As another US Senate Committee on Banking convened this
week, the topic inevitably turned to Bitcoin and cryptocurrencies once again. This
time the key take from the proceedings was that banning Bitcoin would not be
possible even if they wanted to.
Bitcoin a Global Innovation
Regulators have been riled recently by Facebook’s ambitions
to become the world’s biggest bank. This has had the unfortunate side effect of
putting decentralized cryptocurrencies in a negative light. Several congress
hearings have taken place over the past couple of weeks to discuss the
implications of allowing one of the world’s most influential internet
monopolies issuing and controlling its own money.
Naturally the reaction to this from most lawmakers and
politicians has been one of extreme caution. Their stance on Bitcoin, however,
may be warming as they realize that it would be virtually impossible to ban it.
According to Forbes,
US politicians are recognizing the difficulties in attempting such a blockade.
At this week’s hearing, Senate Banking Committee Chairman Mike
Crapo echoed this sentiment.
“If the United States were to decide — and I’m not saying that it should — if the United States were to decide we don’t want cryptocurrency to happen in the United States and tried to ban it, I’m pretty confident we couldn’t succeed in doing that because this is a global innovation,”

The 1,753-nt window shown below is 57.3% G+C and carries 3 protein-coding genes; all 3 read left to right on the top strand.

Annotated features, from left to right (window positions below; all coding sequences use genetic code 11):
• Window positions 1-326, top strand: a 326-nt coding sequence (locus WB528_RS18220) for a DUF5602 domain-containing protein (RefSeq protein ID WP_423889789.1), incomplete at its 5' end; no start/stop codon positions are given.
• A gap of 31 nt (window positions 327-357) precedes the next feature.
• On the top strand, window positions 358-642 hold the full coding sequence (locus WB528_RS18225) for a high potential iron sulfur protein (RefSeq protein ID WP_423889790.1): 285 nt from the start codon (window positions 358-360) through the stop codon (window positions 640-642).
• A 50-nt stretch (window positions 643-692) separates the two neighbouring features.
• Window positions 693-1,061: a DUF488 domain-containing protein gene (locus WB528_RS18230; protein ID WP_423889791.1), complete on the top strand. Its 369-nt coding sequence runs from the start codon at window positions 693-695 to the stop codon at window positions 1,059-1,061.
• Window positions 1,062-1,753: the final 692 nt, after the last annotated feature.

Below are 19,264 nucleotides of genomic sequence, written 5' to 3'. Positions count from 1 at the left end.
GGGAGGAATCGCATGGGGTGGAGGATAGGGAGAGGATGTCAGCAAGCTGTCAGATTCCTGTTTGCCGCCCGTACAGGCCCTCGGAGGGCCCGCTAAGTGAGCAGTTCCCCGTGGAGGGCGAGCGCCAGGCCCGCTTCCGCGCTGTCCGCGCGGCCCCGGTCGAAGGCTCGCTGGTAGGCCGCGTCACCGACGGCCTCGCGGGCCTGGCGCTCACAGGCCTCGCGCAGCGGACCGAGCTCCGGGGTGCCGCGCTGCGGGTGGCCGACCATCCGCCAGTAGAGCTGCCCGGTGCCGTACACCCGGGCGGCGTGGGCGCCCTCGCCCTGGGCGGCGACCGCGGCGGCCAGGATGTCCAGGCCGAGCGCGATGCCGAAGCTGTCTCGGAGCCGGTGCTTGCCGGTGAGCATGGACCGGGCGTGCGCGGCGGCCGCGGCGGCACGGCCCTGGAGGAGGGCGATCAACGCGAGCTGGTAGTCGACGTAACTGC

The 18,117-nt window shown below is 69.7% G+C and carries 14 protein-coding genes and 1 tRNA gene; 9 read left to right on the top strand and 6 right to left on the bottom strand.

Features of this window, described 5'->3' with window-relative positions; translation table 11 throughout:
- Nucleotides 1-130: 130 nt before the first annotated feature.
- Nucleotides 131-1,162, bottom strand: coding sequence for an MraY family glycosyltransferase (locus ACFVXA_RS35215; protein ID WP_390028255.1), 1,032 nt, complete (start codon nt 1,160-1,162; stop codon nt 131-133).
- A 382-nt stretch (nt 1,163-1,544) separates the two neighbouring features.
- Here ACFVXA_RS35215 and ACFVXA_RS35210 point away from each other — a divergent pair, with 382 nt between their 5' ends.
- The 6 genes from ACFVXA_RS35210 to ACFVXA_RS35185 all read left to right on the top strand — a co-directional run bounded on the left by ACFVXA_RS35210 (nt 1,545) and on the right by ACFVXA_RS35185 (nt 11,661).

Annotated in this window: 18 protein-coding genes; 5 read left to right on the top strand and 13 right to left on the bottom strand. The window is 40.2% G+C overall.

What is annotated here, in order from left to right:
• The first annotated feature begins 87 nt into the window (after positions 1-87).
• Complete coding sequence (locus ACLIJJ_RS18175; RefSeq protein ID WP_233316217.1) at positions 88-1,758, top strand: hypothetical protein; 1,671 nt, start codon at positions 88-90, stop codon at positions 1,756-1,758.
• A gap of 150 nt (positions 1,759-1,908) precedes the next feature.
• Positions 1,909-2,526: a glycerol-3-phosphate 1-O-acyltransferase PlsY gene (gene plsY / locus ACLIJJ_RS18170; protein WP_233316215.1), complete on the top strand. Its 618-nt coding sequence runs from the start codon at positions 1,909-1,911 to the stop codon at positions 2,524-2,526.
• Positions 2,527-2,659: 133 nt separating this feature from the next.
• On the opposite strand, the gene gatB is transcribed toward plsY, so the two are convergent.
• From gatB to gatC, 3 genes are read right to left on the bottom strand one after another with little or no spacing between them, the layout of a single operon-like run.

Co-founder and CEO of global fintech firm Circle, Jeremy
Allaire, responded stating that some current cryptocurrencies are nothing more
than open source software running on the internet, adding that they have a
monetary policy where these assets are algorithmically generated. Allaire
“That is a challenge that every government in the world now faces — that money, digital money, will move frictionlessly everywhere in the world at the speed of the internet.”
Other BTC advocates such as Abra CEO Bill Barhydt stated that banning Bitcoin would be legally challenging due to its nature as cryptographic technology. However, clamping down on a centrally controlled virtual coin such as Libra, which Facebook have admitted may never actually launch, would be far easier and far more beneficial in preventing the tech giant expanding its already avaricious digital data cartel.
The US is not the only nation to realize that banning
Bitcoin is likely to lead to greater interest and have the opposite effect. China
is a good example, where crypto exchanges and public trading is banned
however the people can still get their Bitcoin fix by subverting the system
because there is no central control for BTC.
These debates are actually good for BTC and the crypto
industry, they would not have even taken place two years ago which is testament
to how far things have progressed since then.